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Growing Roses in White Concrete

As an academic, I am constantly traveling to present at conferences, network and create change in communities.

The one question I am always asked is, “Where are you from?” My response is Salt Lake City, Utah. It is my home, and not the answer people expect to hear. I get one of two replies: First, are you Mormon? Second, I didn’t think people of color lived there.

Rap artist, Tupac Shakur, first coined “The Rose that Grew from Concrete.” Shakur states, “Did you hear about the rose that grew from a crack in the concrete? Provin nature’s laws wrong. It learned to walk without having feet. Funny it seems but by keeping its dreams. It learned to breathe FRESH air.”

Roses that grew from concrete is a powerful metaphor to explain the conditions that people of color endure in metropolitan communities where there are high poverty rates, crime, low levels of educational attainment, and overall limited access to resources for basic survival. Despite these  conditions, these individuals still grow into roses. What does it mean to grow a rose in white concrete?

I see white concrete as a metaphor for White supremacy which is the core of racism. Concrete is hard to break as is White supremacy. For people of color who are born and/or raised in predominately White states, this is our concrete. More importantly, bell hooks reminds us that it is not White people who are the problem, but rather the system of White supremacy, and calls on White folks to actively disengage from the oppressive system.

I recently went back home to visit and to my surprise came across the cultivation of rosebuds.

Jennifer W. Sanchez, director of NeighborWorks Salt Lake, a nonprofit focused on community revitalization in the city’s historically underserved neighborhoods and the Kappa Delta Chi Sorority, Inc. chapter of Utah organized the first girls of color conference in the state.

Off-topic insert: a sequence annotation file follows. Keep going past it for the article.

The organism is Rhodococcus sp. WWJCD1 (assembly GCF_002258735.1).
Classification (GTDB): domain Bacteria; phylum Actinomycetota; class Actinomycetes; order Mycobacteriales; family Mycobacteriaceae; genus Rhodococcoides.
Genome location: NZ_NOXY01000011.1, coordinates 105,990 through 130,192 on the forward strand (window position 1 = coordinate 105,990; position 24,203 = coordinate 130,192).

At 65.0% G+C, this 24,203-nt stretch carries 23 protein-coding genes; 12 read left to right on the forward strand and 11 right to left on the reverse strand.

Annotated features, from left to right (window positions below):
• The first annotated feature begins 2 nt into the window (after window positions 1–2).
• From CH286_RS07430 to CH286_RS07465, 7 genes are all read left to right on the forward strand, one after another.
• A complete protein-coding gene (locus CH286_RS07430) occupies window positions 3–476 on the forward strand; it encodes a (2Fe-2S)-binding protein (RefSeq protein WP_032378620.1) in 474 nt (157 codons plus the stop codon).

Growing ROSES (Representing Our Self-worth through Education, culture and Service) Conference is an event to strengthen teenage girls of color to take responsibility for their futures by building their self-worth through education, culture and service. I served as a Femtor defined as “an experienced and trusted adviser” and was a part of history. It was powerful to reconnect with women of color professionals that knew me as a little girl and shaped who I am today.

A Latina eighth grader came up to me and asked, “how do you not give up, when people tell you, you will amount to nothing?” I took a deep breath and told her because I need you. This interaction also reminded me of why I do the work that I do.

Girls of color throughout the nation are experiencing systemic barriers and these are heightened in predominately White states. Girls of color are being suspended from school at disproportionate rates which leads to them being pushed out of schools and more likely to enter the criminal justice system. Black and Latina teen girls are twice as likely to become pregnant than their White counterparts. Overall, girls of color will experience higher levels of unemployment, if employed are in low-skilled jobs, earn less, which leads to long term non-economic stability.

Currently throughout the United States we are seeing Latinx/a/os dispersion increasingly growing in predominately White states. In 2016 Pew Research Center reported that the “South still leads nation in [Latinx/a/o] growth overall, but three counties in North Dakota top list of fastest-growing.”

I am sure, North Dakota is the last place people may think Latinx/a/o are residing. Yet we are there.

I am a rose that grew from white concrete. I am a Chicana/Puerto Rican native Utahan. Utah is 86% White, 12 % Latino, 2% Asian, 1% Black and Native American. Our prisons are 65% people of color versus 35% White, and our flagship university has a student body of 80% White students versus 10% students of color. Girls of color are waiting for us to create change in these spaces.

Next time you find yourself in a predominately White state: How will you grow a rose in white concrete?

Dr. Nichole Margarita Garcia is a postdoctoral research fellow at the University of Pennsylvania’s Graduate School of Education. You can follow her on Twitter @DrNicholeGarcia





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